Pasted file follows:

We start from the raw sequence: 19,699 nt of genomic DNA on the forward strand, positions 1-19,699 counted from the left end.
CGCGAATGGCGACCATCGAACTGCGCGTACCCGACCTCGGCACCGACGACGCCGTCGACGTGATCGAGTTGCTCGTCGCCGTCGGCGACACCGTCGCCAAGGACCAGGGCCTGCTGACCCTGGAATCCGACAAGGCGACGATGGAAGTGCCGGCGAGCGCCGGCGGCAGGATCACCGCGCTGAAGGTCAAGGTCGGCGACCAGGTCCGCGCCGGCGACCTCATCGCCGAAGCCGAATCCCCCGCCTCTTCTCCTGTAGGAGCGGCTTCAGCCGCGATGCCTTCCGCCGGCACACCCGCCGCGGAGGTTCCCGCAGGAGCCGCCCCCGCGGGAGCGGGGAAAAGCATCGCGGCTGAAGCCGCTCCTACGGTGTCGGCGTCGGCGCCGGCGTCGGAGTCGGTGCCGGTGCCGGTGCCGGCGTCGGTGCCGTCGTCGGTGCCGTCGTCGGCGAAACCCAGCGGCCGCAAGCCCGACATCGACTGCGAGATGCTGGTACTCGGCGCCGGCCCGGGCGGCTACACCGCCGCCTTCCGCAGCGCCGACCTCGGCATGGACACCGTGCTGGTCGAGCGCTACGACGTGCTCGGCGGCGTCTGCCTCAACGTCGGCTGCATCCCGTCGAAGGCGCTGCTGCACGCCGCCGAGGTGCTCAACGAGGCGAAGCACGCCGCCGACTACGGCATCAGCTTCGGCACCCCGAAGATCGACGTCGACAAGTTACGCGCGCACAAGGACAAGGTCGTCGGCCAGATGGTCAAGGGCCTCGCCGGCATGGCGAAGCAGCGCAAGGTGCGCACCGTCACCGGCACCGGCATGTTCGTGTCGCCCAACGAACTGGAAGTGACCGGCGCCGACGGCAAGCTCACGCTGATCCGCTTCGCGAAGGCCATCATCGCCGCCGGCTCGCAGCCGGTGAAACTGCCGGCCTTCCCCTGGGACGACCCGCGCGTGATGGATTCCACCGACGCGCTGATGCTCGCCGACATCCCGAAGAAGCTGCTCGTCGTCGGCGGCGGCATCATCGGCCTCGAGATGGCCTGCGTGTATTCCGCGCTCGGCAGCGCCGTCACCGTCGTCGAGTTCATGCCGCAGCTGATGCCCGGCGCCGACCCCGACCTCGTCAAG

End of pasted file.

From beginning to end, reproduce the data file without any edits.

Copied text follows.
We start from the raw sequence: 19,699 nt of genomic DNA on the forward strand, positions 1-19,699 counted from the left end.
CGCGAATGGCGACCATCGAACTGCGCGTACCCGACCTCGGCACCGACGACGCCGTCGACGTGATCGAGTTGCTCGTCGCCGTCGGCGACACCGTCGCCAAGGACCAGGGCCTGCTGACCCTGGAATCCGACAAGGCGACGATGGAAGTGCCGGCGAGCGCCGGCGGCAGGATCACCGCGCTGAAGGTCAAGGTCGGCGACCAGGTCCGCGCCGGCGACCTCATCGCCGAAGCCGAATCCCCCGCCTCTTCTCCTGTAGGAGCGGCTTCAGCCGCGATGCCTTCCGCCGGCACACCCGCCGCGGAGGTTCCCGCAGGAGCCGCCCCCGCGGGAGCGGGGAAAAGCATCGCGGCTGAAGCCGCTCCTACGGTGTCGGCGTCGGCGCCGGCGTCGGAGTCGGTGCCGGTGCCGGTGCCGGCGTCGGTGCCGTCGTCGGTGCCGTCGTCGGCGAAACCCAGCGGCCGCAAGCCCGACATCGACTGCGAGATGCTGGTACTCGGCGCCGGCCCGGGCGGCTACACCGCCGCCTTCCGCAGCGCCGACCTCGGCATGGACACCGTGCTGGTCGAGCGCTACGACGTGCTCGGCGGCGTCTGCCTCAACGTCGGCTGCATCCCGTCGAAGGCGCTGCTGCACGCCGCCGAGGTGCTCAACGAGGCGAAGCACGCCGCCGACTACGGCATCAGCTTCGGCACCCCGAAGATCGACGTCGACAAGTTACGCGCGCACAAGGACAAGGTCGTCGGCCAGATGGTCAAGGGCCTCGCCGGCATGGCGAAGCAGCGCAAGGTGCGCACCGTCACCGGCACCGGCATGTTCGTGTCGCCCAACGAACTGGAAGTGACCGGCGCCGACGGCAAGCTCACGCTGATCCGCTTCGCGAAGGCCATCATCGCCGCCGGCTCGCAGCCGGTGAAACTGCCGGCCTTCCCCTGGGACGACCCGCGCGTGATGGATTCCACCGACGCGCTGATGCTCGCCGACATCCCGAAGAAGCTGCTCGTCGTCGGCGGCGGCATCATCGGCCTCGAGATGGCCTGCGTGTATTCCGCGCTCGGCAGCGCCGTCACCGTCGTCGAGTTCATGCCGCAGCTGATGCCCGGCGCCGACCCCGACCTCGTCAAG